Momofuku’s Spicy Sausage and Rice Cakes

Spicy Stew for Two

Whenever I open a cookbook for the first time, I’ll usually skim the recipes with photos first. Are they appealing? Do they make me want to read the recipe? Do they make my mouth water and immediately start plotting out how I might make the dish, and soon?

Restaurant menus can be different. They often don’t have illustrations or photos accompanying the text, and the way a dish is described or written may have to work twice as hard to entice and lure and seduce.

Original dish at Momofuku Ssam Bar

Perhaps it’s because I was already familiar with them that the dishes I started out making from the Momofuku cookbook were those that we had already tried and ordered at the restaurant. There were some that I consciously set out the replicate: the Ramen, the Pork Belly, the Hamachi, the Pickles… and yet when I read the recipe for the Spicy Pork Sausage and Rice Cakes, it didn’t immediately dawn on me that we had sampled this dish, too, in the Ssam Bar, back in late 2009.

In the cookbook, David Chang indicates that  the inspiration for the dish comes from Chinese Sichuan Cuisine – particularly of the very oily, spicy kind from a favourite hole-in-the-wall close to the original Momofuku Noodle Bar. Add in a melange of ingredients like Korean kochukaru (chile powder) and tteok (rice cakes) and you’ve got a quintessential Momofukian creation.

I used to be heat averse until I met DD, who does like and can take some heat in his foods. Just a couple of weeks ago I signed up for a weeklong intensive course in  authentic Thai cooking with Kasma Loha-Unchit; a class requirement is to be able to tolerate heat at level 4 on a scale of 1-10. I think I’ve come a long way from shying away from all things spicy.

I think I might have seen this dish as a way to “practice” for those Thai classes, coming up a year from now.

What you may want to know about this dish is that it contains no less than 4 different kinds of spice: first, 2 cupfuls (!) of dried chiles (more on this later); then there’s some sichuan peppercorn and kochukaru and toban djan (Chinese chile sauce). A substitute Chang recommends for toban djang is Korean ssamjang – a seasoned bean paste.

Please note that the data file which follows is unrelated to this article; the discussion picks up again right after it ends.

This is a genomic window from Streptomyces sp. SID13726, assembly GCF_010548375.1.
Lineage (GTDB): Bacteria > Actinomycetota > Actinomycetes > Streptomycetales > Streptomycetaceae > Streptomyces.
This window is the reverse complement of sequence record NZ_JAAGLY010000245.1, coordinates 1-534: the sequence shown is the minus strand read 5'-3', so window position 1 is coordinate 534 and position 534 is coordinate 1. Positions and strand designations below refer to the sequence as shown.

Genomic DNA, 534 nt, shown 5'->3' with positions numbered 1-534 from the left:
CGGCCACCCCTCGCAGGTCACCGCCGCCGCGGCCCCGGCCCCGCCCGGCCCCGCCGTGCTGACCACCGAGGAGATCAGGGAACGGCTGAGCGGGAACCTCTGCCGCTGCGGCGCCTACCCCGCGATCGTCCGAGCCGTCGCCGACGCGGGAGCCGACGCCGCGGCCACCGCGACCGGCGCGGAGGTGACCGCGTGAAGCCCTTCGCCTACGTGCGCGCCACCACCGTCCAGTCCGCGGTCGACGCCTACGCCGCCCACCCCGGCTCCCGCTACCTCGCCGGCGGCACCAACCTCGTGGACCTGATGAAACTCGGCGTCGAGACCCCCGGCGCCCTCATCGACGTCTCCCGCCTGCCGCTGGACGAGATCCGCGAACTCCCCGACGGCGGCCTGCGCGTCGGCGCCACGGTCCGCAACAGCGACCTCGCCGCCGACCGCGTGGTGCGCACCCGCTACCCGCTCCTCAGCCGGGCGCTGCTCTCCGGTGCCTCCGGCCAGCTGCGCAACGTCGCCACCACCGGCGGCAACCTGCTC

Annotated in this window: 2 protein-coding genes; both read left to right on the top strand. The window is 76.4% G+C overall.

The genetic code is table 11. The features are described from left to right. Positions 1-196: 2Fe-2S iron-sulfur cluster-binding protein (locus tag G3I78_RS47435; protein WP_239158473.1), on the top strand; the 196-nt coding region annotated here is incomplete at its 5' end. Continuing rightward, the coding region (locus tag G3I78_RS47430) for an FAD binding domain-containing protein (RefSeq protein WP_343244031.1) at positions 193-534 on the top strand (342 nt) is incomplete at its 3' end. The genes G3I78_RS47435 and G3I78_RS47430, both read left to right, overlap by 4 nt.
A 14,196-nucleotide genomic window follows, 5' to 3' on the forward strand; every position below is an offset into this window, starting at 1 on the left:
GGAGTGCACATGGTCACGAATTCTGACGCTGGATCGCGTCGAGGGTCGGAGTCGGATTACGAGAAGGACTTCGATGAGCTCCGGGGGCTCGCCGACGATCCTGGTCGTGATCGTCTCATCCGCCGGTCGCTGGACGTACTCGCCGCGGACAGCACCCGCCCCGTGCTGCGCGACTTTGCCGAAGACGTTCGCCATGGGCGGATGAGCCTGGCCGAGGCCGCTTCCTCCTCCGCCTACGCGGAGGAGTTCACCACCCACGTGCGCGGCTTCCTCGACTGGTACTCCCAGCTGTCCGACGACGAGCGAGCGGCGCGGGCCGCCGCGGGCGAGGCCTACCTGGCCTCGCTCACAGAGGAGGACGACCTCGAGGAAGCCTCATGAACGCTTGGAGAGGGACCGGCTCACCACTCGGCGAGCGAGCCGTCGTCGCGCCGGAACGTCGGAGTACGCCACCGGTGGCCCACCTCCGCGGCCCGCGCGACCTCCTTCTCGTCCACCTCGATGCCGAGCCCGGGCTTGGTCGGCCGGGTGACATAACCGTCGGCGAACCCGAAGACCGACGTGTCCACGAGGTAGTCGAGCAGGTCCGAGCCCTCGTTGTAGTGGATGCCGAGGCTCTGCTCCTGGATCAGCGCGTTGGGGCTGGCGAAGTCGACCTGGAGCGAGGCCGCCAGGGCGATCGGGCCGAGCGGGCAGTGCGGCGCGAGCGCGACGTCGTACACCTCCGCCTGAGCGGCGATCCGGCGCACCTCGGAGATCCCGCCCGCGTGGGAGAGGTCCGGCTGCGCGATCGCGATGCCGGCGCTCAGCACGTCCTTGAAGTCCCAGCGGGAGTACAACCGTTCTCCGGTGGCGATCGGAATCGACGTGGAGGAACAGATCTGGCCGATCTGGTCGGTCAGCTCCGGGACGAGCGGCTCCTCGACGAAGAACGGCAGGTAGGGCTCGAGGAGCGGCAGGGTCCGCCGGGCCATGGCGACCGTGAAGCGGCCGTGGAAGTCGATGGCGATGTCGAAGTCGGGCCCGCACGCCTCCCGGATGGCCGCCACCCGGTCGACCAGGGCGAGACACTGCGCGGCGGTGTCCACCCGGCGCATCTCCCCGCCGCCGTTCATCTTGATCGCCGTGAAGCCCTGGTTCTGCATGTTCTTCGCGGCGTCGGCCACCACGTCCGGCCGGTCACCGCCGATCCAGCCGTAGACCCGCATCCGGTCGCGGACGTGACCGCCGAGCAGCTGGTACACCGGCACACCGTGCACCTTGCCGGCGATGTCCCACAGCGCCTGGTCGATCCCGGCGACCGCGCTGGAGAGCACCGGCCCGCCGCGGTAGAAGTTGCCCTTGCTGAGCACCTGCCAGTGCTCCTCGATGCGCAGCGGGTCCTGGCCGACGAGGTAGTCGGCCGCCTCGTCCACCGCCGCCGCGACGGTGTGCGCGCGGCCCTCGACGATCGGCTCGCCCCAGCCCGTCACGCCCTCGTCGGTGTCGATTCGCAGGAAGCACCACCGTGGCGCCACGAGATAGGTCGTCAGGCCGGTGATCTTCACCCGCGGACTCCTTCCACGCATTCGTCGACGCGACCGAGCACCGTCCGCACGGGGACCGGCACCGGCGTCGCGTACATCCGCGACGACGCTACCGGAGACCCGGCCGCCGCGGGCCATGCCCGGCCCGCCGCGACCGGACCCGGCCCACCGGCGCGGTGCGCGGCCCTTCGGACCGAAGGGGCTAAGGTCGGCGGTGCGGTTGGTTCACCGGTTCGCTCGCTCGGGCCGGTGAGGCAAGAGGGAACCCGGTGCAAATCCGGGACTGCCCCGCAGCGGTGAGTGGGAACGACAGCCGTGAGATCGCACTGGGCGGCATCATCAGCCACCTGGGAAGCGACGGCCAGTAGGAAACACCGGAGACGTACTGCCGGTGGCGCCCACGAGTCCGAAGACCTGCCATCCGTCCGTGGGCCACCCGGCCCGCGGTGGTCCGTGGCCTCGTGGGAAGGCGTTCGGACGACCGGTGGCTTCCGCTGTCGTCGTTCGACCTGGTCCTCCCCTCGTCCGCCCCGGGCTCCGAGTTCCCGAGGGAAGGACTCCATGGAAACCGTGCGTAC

Procedure/ Ingredients.
I won’t be reprinting the recipe here, but you can find it on the web in other locations: see Dineomite’s post, for instance; or here on the Boy Who Bakes. “Pork sausage” appears to be the equivalent of spicy ground pork in an oily chile sauce – you’re not using pre-made sausage. You’ll also need a number of items that may not be so easy to come by – I had most everything in my pantry, but did lack some items that were easily procured at Richmond New May Wah on Clement and 8th in the Inner Richmond, San Francisco. You’ll need:

  • Dried Chiles: Chang doesn’t specify which kind to use.
  • Kochukaru: Korean red pepper flakes.
  • Toban Djan: Chinese bean paste made with fermented chiles and fava beans.
  • Ssamjang (if you don’t have toban djan): Korean bean paste that usually contains the spicy pepper paste gochujang.
  • Sichuan Peppercorns
  • Tteok – Korean Rice Cake: Chang specifies the long, cylindrical kind, cut into bite-sized pieces. Like Steph at momofukufor2, we’re not crazy about the texture of these and instead used the thinner, diagonally-sliced oval-ish bits that look like these.
  • Silken Tofu
  • Ground Pork
  • Yellow Onions
  • Garlic
  • Hearty leafy green, like Chinese Broccoli, or Gai Lan
  • Green Onions
  • 1/2 package of fried Shallots: not sure how large the package is for quantity’s sake. I just made my own. You can’t go wrong with fried shallot topping.
  • Usukuchi (light coloured) soy sauce (not to be confused with “Lite” or “Low-sodium” soy).
  • Salt, Sugar, Water, Neutral cooking oil (Chang recommends Grapeseed; I used Canola)

How much chile?